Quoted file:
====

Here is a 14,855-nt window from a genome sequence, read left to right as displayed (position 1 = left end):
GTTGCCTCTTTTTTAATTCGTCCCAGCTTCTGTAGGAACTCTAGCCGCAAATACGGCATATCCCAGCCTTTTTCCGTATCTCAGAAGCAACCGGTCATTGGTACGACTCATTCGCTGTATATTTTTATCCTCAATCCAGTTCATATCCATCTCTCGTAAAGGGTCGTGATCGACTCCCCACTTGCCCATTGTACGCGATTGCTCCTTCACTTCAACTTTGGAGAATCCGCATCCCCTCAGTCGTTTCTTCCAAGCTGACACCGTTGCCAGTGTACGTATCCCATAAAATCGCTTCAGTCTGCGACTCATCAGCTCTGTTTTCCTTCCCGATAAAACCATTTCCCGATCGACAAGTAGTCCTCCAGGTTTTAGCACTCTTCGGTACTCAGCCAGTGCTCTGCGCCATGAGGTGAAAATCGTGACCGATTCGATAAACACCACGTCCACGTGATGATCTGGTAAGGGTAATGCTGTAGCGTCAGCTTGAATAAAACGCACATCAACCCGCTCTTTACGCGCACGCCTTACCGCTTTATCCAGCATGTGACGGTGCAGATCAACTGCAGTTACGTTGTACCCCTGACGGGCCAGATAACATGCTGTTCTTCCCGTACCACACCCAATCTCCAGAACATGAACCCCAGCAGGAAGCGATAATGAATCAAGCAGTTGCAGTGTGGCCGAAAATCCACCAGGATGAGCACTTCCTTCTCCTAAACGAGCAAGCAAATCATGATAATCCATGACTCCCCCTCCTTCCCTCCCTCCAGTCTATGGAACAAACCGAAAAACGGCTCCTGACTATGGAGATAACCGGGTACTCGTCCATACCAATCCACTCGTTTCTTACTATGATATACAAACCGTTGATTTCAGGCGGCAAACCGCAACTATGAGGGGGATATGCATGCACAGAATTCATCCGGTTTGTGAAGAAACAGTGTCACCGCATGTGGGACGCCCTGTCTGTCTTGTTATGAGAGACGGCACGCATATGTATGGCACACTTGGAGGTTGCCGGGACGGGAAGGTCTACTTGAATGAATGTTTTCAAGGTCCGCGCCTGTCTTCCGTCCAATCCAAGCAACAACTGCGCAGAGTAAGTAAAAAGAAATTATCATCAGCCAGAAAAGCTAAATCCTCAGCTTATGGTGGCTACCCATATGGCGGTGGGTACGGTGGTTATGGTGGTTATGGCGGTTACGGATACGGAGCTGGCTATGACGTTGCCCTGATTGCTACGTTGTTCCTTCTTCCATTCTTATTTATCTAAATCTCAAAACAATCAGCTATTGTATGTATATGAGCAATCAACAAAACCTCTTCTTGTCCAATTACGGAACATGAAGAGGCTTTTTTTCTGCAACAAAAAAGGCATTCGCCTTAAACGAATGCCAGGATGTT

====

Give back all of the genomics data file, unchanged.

Here is a 14,855-nt window from a genome sequence, read left to right as displayed (position 1 = left end):
GTTGCCTCTTTTTTAATTCGTCCCAGCTTCTGTAGGAACTCTAGCCGCAAATACGGCATATCCCAGCCTTTTTCCGTATCTCAGAAGCAACCGGTCATTGGTACGACTCATTCGCTGTATATTTTTATCCTCAATCCAGTTCATATCCATCTCTCGTAAAGGGTCGTGATCGACTCCCCACTTGCCCATTGTACGCGATTGCTCCTTCACTTCAACTTTGGAGAATCCGCATCCCCTCAGTCGTTTCTTCCAAGCTGACACCGTTGCCAGTGTACGTATCCCATAAAATCGCTTCAGTCTGCGACTCATCAGCTCTGTTTTCCTTCCCGATAAAACCATTTCCCGATCGACAAGTAGTCCTCCAGGTTTTAGCACTCTTCGGTACTCAGCCAGTGCTCTGCGCCATGAGGTGAAAATCGTGACCGATTCGATAAACACCACGTCCACGTGATGATCTGGTAAGGGTAATGCTGTAGCGTCAGCTTGAATAAAACGCACATCAACCCGCTCTTTACGCGCACGCCTTACCGCTTTATCCAGCATGTGACGGTGCAGATCAACTGCAGTTACGTTGTACCCCTGACGGGCCAGATAACATGCTGTTCTTCCCGTACCACACCCAATCTCCAGAACATGAACCCCAGCAGGAAGCGATAATGAATCAAGCAGTTGCAGTGTGGCCGAAAATCCACCAGGATGAGCACTTCCTTCTCCTAAACGAGCAAGCAAATCATGATAATCCATGACTCCCCCTCCTTCCCTCCCTCCAGTCTATGGAACAAACCGAAAAACGGCTCCTGACTATGGAGATAACCGGGTACTCGTCCATACCAATCCACTCGTTTCTTACTATGATATACAAACCGTTGATTTCAGGCGGCAAACCGCAACTATGAGGGGGATATGCATGCACAGAATTCATCCGGTTTGTGAAGAAACAGTGTCACCGCATGTGGGACGCCCTGTCTGTCTTGTTATGAGAGACGGCACGCATATGTATGGCACACTTGGAGGTTGCCGGGACGGGAAGGTCTACTTGAATGAATGTTTTCAAGGTCCGCGCCTGTCTTCCGTCCAATCCAAGCAACAACTGCGCAGAGTAAGTAAAAAGAAATTATCATCAGCCAGAAAAGCTAAATCCTCAGCTTATGGTGGCTACCCATATGGCGGTGGGTACGGTGGTTATGGTGGTTATGGCGGTTACGGATACGGAGCTGGCTATGACGTTGCCCTGATTGCTACGTTGTTCCTTCTTCCATTCTTATTTATCTAAATCTCAAAACAATCAGCTATTGTATGTATATGAGCAATCAACAAAACCTCTTCTTGTCCAATTACGGAACATGAAGAGGCTTTTTTTCTGCAACAAAAAAGGCATTCGCCTTAAACGAATGCCAGGATGTT